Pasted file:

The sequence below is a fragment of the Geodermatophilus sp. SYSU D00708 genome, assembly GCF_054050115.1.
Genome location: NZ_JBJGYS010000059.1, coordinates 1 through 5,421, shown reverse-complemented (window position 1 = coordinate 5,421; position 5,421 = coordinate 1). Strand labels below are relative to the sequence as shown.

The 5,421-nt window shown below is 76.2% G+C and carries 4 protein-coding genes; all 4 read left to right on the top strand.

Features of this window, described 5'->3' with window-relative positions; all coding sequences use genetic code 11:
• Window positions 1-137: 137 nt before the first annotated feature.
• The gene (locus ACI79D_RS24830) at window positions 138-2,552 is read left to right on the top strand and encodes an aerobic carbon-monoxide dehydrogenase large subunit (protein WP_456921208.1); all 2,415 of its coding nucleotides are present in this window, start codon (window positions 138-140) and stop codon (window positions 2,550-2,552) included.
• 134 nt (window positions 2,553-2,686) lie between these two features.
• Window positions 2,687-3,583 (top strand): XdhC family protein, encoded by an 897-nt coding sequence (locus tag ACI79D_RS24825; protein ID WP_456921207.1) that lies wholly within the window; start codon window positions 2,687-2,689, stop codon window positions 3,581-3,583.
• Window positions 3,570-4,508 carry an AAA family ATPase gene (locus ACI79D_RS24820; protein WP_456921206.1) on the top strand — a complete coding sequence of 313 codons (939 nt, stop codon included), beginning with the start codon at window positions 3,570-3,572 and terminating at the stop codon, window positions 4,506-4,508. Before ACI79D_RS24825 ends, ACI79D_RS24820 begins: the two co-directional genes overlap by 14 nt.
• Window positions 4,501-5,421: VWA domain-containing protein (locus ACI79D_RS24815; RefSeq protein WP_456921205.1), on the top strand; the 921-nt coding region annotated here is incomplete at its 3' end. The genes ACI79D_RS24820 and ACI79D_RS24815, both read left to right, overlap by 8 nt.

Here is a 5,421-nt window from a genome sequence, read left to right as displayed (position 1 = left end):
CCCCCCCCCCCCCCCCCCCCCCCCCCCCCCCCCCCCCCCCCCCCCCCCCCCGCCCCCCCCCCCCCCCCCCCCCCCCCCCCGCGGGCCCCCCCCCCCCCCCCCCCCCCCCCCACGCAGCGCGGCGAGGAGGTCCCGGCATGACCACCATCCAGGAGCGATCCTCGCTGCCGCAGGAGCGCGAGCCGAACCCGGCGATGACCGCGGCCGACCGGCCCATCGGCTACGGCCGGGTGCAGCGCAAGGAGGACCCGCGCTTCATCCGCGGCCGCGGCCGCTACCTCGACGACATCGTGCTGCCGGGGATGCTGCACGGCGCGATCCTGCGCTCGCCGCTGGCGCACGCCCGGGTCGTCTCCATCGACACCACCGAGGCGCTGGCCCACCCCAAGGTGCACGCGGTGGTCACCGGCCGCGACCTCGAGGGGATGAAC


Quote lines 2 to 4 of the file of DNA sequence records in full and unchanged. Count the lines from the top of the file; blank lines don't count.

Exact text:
Genome location: NZ_JBJGYS010000059.1, coordinates 1 through 5,421, shown reverse-complemented (window position 1 = coordinate 5,421; position 5,421 = coordinate 1). Strand labels below are relative to the sequence as shown.

The 5,421-nt window shown below is 76.2% G+C and carries 4 protein-coding genes; all 4 read left to right on the top strand.

Features of this window, described 5'->3' with window-relative positions; all coding sequences use genetic code 11: